Nobel Women’s Initiative 2011

Survivors of sexual violence at a women’s centre. photo: Amnesty International/flickr

Yesterday, 23 May, the third international gathering of the Nobel Women’s Initiative opened its gates in Quebec, Canada. This year it carries the title Women Forging a New Security: Ending Sexual Violence in Conflict. For three days, over 120 civil society activists, corporate and security sector leaders, military and peacekeeping personnel, academics from around the world, and numerous Nobel Peace Laureates are convening to discuss strategies for tackling sexual violence in conflict.

Sexual violence in times of war or turmoil is not at all a new phenomenon. Rape has shadowed war for as long as armies have marched into battle. In the past four decades, however, the scale of sexual violence has come to reach almost surreal proportions. While “traditional” warfare was, in the past, characterized by a clash of armed forces, wars have developed more and more into internal armed conflicts. The targets are increasingly often civilians, turning rape and sexual attack into useful forms of war and a core military strategy in conflicts around the world, from Sudan to Burma to Colombia.

Rape is the most intrusive of traumatic events. Sexual violence is as damaging as a bullet. It destroys not only the body of the victim, but the basic social fabric of the community. Where sexual violence has been a way of war, it destroys the way of life. Rape shatters traditions that anchor community values, disrupting their transmission to future generations. Children accustomed to rape and violence grow into adults who accept them as the norm.

Rape of a Nation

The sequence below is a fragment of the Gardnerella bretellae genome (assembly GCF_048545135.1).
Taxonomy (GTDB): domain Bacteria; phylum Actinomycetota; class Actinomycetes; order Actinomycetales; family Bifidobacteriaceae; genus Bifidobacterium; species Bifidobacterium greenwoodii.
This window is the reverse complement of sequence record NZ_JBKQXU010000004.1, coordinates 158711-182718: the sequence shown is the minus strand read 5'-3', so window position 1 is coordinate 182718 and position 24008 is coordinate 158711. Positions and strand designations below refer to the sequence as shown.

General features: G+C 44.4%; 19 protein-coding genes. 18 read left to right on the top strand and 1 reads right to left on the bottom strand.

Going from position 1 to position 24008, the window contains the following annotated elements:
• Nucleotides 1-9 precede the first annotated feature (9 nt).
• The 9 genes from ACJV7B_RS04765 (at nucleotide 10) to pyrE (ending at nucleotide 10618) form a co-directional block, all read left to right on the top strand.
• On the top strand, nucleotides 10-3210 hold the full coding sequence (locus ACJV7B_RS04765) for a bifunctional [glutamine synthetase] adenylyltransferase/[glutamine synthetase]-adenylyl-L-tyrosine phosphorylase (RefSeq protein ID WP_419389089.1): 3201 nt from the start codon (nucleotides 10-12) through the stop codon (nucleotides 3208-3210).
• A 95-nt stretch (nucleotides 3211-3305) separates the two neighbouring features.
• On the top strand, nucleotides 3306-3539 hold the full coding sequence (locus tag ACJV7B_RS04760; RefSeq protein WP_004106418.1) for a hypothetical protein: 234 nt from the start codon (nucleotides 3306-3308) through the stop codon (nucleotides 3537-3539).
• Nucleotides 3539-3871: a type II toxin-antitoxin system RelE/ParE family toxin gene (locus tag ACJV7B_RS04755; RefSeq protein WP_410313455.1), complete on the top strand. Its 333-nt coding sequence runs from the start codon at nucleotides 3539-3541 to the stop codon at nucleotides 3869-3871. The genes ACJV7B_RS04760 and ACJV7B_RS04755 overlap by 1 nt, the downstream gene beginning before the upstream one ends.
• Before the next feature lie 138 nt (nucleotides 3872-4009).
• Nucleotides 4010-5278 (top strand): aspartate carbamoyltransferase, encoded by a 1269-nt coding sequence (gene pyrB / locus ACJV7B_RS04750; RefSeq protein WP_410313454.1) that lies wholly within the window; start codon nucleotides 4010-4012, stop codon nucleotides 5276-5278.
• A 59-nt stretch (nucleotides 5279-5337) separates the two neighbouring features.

Raped, ostracized, and looking straight at us. Photo: André Thiel/flickr

Last Sunday, 17 October 2010, over 1,700 women marched through the city of Bukavu in the strife-torn eastern region of the Democratic Republic of Congo (DRC) to protest against the prevalent sexual violence against their gender.

Margot Wallstrom, the UN Special Representative on Sexual Violence in Conflict, calls the DRC the “rape capital of the world” and estimates that 35,000 women have been raped there since January of this year alone. With neither the Congolese army, nor the UN troops seemingly willing or able to guarantee public safety, the organizers of the march decided to take their demands to the public arena, hoping to draw international attention to the plight of Congolese women.

Since fighting broke out in 1998, a horrendous number of girls and women have been raped in the DRC, and it is estimated that there are as many as 200,000 surviving rape victims living in the country today. Unfortunately, the scale of rapes and sexual violence has not diminished in the last years. On the contrary: the illegal, yet highly lucrative exploitation of natural resources in the DRC has attracted increasing numbers of militias into the region, all of which are using rape as a weapon of war.